Mais je serais très intéressé par votre retour d'expérience 4 ou 5 ans après.
Ce cognassier correspond-il vraiment à l'éloge sans défaut qu'en a fait son propagateur ? ou est-ce que son enthousiasme doit être modéré ?
Pour mémoire je reproduis ci-dessous la description qu'en fait Meech dans son ouvrage de 1888:
9. MEECH'S PROLIFIC QUINCE.
This variety is the most uniformly prolific of all known varieties. So far as I have been able to trace its history, it originated in Connecticut over thirty years ago, and was slightly distributed under the name of the Orange quince, or without any specific name. Some trees were taken to New York, Ohio, and New Jersey, but no general attention was attracted to its merits until the stock came into the hands of the author, who, after testing it beside other sorts, published in 1883 an article in the American Agriculturist, describing it under the name of the Pearshaped Orange Quince. The article attracted the attention of the venerable Charles Downing, who wrote that he judged, from the description, it was a new variety, in which opinion he was fully confirmed by a subsequent examination of the fruit. He expressed his belief not only that it was "an acquisition to the quince family," but "worthy of general cultivation." So far as tested, it has justified his good opinion.
The trees of this variety are exceedingly vigorous, fully equaling, if not exceeding, the Angers. The trunk is smooth, and entirely free from the excrescences of some other kinds. The bark of the young twigs is darker than that of the Orange, and is beautifully flecked with lenticelles. The leaves are very broad in proportion to their length, fnd of a deep shade of green. The blossoms are very large. The buds have been substituted those of the rose in floral designs with happy effect. It is not uncommon for one year old trees to blossom in nursery rows, and occasionally bear fruit to ripeness. Such trees, after being transplanted, have uniformly borne every year after, so that I could show the horticultural wonder of fruit on every age from one to twelve years.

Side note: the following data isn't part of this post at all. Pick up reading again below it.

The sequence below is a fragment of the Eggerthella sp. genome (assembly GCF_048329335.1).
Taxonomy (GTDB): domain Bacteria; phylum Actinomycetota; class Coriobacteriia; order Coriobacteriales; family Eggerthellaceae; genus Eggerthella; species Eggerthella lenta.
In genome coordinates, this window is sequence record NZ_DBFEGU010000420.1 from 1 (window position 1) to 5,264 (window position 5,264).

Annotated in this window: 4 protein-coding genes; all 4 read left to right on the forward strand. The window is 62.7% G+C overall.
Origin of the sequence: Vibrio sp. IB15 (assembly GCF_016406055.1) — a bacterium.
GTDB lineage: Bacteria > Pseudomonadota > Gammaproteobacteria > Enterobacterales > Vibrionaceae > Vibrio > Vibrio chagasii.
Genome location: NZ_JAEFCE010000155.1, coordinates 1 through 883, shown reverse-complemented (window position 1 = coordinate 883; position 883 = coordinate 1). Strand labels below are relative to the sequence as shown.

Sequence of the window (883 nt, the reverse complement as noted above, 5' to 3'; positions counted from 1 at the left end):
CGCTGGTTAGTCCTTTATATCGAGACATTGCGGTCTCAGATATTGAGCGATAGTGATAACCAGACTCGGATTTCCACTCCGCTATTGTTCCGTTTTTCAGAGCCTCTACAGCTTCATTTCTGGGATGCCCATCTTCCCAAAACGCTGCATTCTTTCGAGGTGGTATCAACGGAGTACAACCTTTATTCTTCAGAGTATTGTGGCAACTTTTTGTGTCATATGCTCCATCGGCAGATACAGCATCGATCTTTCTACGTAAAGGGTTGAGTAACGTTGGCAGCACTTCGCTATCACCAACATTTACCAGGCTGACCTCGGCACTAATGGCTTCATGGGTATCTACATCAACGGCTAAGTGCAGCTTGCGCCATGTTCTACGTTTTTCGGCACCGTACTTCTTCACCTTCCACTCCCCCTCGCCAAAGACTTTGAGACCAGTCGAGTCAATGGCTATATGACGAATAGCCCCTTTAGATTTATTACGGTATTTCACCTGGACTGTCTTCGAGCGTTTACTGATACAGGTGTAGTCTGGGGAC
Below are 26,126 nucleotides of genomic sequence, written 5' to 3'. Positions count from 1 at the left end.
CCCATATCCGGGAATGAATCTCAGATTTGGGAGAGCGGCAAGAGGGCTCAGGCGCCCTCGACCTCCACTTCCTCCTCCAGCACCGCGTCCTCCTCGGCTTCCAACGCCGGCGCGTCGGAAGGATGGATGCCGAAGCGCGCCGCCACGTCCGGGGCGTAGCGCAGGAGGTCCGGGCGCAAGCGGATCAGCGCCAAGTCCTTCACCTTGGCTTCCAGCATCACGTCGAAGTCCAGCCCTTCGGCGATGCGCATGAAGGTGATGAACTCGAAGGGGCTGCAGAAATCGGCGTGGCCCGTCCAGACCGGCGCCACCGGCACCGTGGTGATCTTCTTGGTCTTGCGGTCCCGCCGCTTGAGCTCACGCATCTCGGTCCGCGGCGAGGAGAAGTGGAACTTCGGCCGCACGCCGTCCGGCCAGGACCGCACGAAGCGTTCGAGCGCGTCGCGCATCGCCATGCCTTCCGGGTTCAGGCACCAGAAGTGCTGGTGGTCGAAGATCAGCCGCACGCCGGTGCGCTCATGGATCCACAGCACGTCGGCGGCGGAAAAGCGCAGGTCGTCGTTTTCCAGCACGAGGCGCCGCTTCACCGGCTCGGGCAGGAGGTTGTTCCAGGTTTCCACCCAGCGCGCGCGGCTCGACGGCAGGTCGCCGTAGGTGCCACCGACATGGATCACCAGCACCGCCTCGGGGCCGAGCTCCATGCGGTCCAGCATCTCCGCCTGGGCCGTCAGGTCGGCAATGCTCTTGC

The fruit is obscure pyriform, very large, of a bright golden yellow, exceedingly fragrant, and of high flavor. The skin is of a very fine texture. The cup of the stem end is very small, and often entirely wanting ; that of the blossom end is not as large as in most other varieties, and is less corrugated. The superiority of the fruit in crates or cans has been well proved by the highest prices in the home markets as well as in the large cities.
The time of ripening, early in October, has been found to suit all classes by coming to the tradesman and consumer between the earliest and latest, when the season favorsits highest perfection. It has weighed as high as eighteen ounces on full-bearing trees, though twelve to fifteen is a good size, giving seventeen fruits to the rounded peck.
A Frenchman has this in his catalogue: " Meech's Prolific. Remarkable for its productiveness, uniformity in size, regularity in bearing, and superior quality. It meets every requirement of a perfect quince."